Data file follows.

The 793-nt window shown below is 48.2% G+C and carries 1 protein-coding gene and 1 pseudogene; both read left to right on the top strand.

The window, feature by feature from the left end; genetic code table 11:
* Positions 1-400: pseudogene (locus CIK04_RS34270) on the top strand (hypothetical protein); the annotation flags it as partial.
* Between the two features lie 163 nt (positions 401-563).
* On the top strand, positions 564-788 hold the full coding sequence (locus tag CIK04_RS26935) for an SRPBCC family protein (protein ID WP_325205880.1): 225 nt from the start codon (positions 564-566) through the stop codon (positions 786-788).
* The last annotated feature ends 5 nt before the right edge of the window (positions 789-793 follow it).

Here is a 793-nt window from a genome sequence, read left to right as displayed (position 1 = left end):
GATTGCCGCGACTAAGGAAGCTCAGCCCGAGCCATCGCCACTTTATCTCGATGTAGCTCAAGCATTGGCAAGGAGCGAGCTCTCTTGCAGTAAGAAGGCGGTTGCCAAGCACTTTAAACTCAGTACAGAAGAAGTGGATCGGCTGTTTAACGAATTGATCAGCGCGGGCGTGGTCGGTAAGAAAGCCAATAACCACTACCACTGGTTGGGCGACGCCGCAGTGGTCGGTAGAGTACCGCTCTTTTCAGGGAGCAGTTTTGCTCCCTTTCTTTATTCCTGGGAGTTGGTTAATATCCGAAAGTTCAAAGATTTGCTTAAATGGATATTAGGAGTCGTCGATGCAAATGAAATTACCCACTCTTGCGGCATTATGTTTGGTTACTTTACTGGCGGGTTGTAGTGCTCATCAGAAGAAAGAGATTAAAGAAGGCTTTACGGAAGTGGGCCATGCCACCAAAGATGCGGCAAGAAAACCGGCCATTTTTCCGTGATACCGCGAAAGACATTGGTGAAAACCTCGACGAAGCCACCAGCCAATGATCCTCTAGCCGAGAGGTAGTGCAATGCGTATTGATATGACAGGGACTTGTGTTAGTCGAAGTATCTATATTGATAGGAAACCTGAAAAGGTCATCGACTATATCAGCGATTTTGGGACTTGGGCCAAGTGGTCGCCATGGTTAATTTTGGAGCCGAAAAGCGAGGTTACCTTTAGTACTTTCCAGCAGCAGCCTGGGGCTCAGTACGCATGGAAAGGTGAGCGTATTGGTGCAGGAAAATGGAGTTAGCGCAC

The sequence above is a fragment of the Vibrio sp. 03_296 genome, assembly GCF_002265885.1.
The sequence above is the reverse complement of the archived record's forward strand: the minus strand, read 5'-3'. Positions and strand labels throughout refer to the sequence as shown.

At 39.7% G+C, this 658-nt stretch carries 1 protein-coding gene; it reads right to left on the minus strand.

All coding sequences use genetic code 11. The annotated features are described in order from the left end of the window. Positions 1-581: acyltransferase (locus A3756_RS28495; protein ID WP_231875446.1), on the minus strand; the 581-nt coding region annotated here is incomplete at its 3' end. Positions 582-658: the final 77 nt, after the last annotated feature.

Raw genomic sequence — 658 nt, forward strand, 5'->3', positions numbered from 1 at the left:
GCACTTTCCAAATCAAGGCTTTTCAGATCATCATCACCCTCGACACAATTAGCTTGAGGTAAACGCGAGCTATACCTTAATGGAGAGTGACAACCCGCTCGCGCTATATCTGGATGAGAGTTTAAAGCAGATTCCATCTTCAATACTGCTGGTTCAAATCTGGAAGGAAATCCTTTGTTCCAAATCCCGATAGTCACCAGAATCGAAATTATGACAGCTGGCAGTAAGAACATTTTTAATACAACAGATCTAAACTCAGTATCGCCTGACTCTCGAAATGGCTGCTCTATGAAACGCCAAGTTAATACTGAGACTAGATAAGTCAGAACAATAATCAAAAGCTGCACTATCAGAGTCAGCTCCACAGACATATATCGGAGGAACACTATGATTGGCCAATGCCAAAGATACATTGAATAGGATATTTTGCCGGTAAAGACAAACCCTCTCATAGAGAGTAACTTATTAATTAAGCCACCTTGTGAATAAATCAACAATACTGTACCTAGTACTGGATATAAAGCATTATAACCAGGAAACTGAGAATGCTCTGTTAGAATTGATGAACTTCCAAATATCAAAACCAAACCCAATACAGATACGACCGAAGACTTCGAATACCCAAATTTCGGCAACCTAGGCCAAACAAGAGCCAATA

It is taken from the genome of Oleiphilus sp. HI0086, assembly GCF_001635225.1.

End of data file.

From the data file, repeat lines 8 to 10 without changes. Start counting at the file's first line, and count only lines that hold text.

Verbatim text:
GATTGCCGCGACTAAGGAAGCTCAGCCCGAGCCATCGCCACTTTATCTCGATGTAGCTCAAGCATTGGCAAGGAGCGAGCTCTCTTGCAGTAAGAAGGCGGTTGCCAAGCACTTTAAACTCAGTACAGAAGAAGTGGATCGGCTGTTTAACGAATTGATCAGCGCGGGCGTGGTCGGTAAGAAAGCCAATAACCACTACCACTGGTTGGGCGACGCCGCAGTGGTCGGTAGAGTACCGCTCTTTTCAGGGAGCAGTTTTGCTCCCTTTCTTTATTCCTGGGAGTTGGTTAATATCCGAAAGTTCAAAGATTTGCTTAAATGGATATTAGGAGTCGTCGATGCAAATGAAATTACCCACTCTTGCGGCATTATGTTTGGTTACTTTACTGGCGGGTTGTAGTGCTCATCAGAAGAAAGAGATTAAAGAAGGCTTTACGGAAGTGGGCCATGCCACCAAAGATGCGGCAAGAAAACCGGCCATTTTTCCGTGATACCGCGAAAGACATTGGTGAAAACCTCGACGAAGCCACCAGCCAATGATCCTCTAGCCGAGAGGTAGTGCAATGCGTATTGATATGACAGGGACTTGTGTTAGTCGAAGTATCTATATTGATAGGAAACCTGAAAAGGTCATCGACTATATCAGCGATTTTGGGACTTGGGCCAAGTGGTCGCCATGGTTAATTTTGGAGCCGAAAAGCGAGGTTACCTTTAGTACTTTCCAGCAGCAGCCTGGGGCTCAGTACGCATGGAAAGGTGAGCGTATTGGTGCAGGAAAATGGAGTTAGCGCAC

The sequence above is a fragment of the Vibrio sp. 03_296 genome, assembly GCF_002265885.1.
The sequence above is the reverse complement of the archived record's forward strand: the minus strand, read 5'-3'. Positions and strand labels throughout refer to the sequence as shown.